Elsewhere in the tropics
The GFS and NOGAPS models are predicting development on Thursday of a tropical wave that will emerge from the coast of Africa on Tuesday or Wednesday.

Next post
I'll have an update Monday morning.

Jeff Masters

Sunrise Surf was cranking (RIWXPhoto)
Sunrise Surf was cranking
Post Hurricane Earl surf photos at Newport, RI (RIWXPhoto)
Post Hurricane Earl surf photos at Newport, RI

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Nice catch xcool. I've been watching the buoy and pressure is steadily dropping.
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Quoting KoritheMan:


Member Since: September 3, 2010 Posts: 0 Comments: 1

And this just happens to be your first comment? Please, make your trolling a little less obvious. XD
Hi Kori. I just got back on so is the heaviest convection now over the coc ?
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933. xcool


nice
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Quoting KoritheMan:


A -2 for you maybe, because you fail at trolling.

But I suppose it would only be fair to give you an A for effort. ;)


Id of thought the A stood for something else
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Quoting WeatherNerdPR:

Which is sad, since a storm in those waters has the potential to become a serious hurricane.


I know. :(
Member Since: March 7, 2007 Posts: 575 Comments: 20573
Quoting ozzyman236:
A -2


A -2 for you maybe, because you fail at trolling.

But I suppose it would only be fair to give you an A for effort. ;)
Member Since: March 7, 2007 Posts: 575 Comments: 20573
Quoting KoritheMan:


Unfortunately, when a storm enters the Caribbean, there's no way out except through land.

Which is sad, since a storm in those waters has the potential to become a serious hurricane.
Member Since: July 7, 2010 Posts: 0 Comments: 5682
Quoting KoritheMan:


Member Since: September 3, 2010 Posts: 0 Comments: 1

And this just happens to be your first comment? Please, make your trolling a little less obvious. XD
1+
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924. xcool
HEY ALL.LOL
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Quoting ozzyman236:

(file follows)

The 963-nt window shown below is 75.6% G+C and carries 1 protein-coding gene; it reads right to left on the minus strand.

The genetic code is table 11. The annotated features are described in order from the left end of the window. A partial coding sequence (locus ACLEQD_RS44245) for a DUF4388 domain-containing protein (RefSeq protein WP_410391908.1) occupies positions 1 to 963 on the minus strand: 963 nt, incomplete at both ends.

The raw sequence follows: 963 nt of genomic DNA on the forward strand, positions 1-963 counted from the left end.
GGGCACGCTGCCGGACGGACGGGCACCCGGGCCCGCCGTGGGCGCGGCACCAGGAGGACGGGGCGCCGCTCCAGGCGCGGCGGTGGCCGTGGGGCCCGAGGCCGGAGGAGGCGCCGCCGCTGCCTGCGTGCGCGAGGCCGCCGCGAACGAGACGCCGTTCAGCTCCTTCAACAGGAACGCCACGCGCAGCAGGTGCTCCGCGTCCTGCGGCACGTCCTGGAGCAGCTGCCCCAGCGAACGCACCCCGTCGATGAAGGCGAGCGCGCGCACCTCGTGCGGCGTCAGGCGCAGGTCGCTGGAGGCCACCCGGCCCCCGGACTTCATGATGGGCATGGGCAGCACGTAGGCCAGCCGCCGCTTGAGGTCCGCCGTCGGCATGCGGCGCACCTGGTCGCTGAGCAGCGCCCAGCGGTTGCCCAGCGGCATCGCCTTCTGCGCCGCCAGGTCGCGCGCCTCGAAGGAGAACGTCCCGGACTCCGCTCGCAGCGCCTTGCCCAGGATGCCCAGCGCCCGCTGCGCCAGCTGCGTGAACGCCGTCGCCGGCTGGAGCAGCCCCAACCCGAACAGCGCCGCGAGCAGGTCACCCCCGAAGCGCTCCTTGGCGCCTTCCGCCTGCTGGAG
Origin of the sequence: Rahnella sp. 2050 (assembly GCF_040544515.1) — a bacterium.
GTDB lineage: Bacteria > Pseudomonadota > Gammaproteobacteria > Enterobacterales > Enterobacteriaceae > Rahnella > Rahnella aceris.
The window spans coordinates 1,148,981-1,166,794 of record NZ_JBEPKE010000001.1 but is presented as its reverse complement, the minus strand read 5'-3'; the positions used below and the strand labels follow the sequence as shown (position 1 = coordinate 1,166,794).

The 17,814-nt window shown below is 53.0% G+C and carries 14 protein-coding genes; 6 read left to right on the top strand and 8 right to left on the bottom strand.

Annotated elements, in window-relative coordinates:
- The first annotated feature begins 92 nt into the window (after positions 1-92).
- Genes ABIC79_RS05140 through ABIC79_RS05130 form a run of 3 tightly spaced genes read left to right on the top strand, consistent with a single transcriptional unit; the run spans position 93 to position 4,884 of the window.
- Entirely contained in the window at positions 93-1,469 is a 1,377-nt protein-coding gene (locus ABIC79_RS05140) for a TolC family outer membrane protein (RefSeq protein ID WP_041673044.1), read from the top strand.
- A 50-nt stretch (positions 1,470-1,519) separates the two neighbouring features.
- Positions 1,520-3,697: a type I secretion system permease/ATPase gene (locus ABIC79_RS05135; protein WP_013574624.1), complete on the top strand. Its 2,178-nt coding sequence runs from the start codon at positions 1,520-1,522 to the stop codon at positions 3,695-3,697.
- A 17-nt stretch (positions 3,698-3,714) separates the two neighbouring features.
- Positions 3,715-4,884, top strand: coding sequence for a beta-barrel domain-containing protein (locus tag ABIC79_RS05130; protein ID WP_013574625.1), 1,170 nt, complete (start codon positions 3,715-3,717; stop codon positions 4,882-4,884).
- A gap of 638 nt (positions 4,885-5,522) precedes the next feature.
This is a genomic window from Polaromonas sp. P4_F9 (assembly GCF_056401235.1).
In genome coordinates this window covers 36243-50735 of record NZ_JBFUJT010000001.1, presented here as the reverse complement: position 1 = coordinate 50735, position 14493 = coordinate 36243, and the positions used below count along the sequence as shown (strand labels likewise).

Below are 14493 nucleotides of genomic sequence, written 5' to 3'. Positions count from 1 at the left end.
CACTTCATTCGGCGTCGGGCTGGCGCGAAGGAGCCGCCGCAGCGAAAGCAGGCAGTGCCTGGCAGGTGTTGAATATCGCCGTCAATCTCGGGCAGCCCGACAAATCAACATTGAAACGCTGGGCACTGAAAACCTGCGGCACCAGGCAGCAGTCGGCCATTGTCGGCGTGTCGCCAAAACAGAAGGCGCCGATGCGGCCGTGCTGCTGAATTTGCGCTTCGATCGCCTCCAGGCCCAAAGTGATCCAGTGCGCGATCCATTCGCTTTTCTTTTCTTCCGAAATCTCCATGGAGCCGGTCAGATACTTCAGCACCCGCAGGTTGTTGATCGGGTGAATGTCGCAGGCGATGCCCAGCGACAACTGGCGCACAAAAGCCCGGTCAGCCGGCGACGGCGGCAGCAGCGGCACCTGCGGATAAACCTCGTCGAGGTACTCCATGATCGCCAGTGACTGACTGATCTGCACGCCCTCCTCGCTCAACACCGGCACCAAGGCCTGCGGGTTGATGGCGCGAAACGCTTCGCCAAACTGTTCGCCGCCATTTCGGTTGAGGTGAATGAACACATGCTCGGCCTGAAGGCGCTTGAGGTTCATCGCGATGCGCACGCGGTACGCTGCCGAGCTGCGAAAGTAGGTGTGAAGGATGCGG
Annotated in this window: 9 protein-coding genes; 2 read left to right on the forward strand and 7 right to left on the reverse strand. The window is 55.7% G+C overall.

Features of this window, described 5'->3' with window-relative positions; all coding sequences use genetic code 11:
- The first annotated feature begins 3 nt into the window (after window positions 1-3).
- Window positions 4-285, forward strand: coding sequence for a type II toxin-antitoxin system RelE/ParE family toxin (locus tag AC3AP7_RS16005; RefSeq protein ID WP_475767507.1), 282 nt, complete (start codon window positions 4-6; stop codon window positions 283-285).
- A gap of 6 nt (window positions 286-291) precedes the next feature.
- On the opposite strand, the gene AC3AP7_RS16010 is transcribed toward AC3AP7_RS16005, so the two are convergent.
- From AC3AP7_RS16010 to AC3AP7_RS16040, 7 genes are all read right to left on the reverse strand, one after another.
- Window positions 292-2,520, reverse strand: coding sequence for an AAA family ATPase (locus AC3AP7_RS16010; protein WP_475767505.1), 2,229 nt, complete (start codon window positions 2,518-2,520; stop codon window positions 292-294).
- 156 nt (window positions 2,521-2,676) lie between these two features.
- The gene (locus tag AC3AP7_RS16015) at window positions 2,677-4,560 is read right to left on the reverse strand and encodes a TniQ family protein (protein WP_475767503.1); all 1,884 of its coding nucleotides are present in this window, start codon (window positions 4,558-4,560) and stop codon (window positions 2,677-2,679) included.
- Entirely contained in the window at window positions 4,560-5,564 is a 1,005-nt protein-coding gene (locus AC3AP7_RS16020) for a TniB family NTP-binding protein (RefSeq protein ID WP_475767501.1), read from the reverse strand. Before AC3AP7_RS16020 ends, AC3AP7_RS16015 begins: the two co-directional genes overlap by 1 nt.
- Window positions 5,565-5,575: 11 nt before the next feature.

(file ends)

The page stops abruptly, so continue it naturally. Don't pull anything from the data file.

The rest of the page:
Mr Gaston R.I.P


Member Since: September 3, 2010 Posts: 0 Comments: 1

And this just happens to be your first comment? Please, make your trolling a little less obvious. XD
Member Since: March 7, 2007 Posts: 575 Comments: 20573
hunkerdown Skye
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Quoting WeatherNerdPR:

That looks very bad. For us. I'm thinking of 2 disastrous scenarios with that pattern:
-Haiti Floods
-Yucatan Destruction
Hopefully none of them will happen.


Unfortunately, when a storm enters the Caribbean, there's no way out except through land.
Member Since: March 7, 2007 Posts: 575 Comments: 20573
Quoting JLPR2:


Exactly XD
lol
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917. Skyepony (Mod)
I'm about to get slammed by a severe thunder storm..NWS has warnings out...looked like a green wall coming. Too bad radar is down for maintenance.
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Quoting BDADUDE:

Only time will tell I guess.


he is not developed enough to feel a weakness just yet
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Quoting JLPR2:


What?

That looks very bad. For us. I'm thinking of 2 disastrous scenarios with that pattern:
-Haiti Floods
-Yucatan Destruction
Hopefully none of them will happen.
Member Since: July 7, 2010 Posts: 0 Comments: 5682
914. JLPR2
Quoting Gearsts:
What weakness


Exactly XD
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Quoting KoritheMan:


A slight weakness may well develop in the ridge, but it shouldn't occur until after Gaston enters the Caribbean.

Only time will tell I guess.
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Quoting gordydunnot:
Looking at some of the satellites Gaston does have a large circulation at the surface he just doesn't have enough moisture at this time to work with,

Correct, he only appears small because of limited convection, his circulation covers quite a bit of area, looks like he might be one if he gains strength to carry very high waves,jmo.
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Quoting BDADUDE:
Why does nobody see the weakness that is going to pull Gaston North?


Ummmm.... what exactly are you looking at?
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Quoting JLPR2:


What?
What weakness
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Quoting BDADUDE:
Why does nobody see the weakness that is going to pull Gaston North?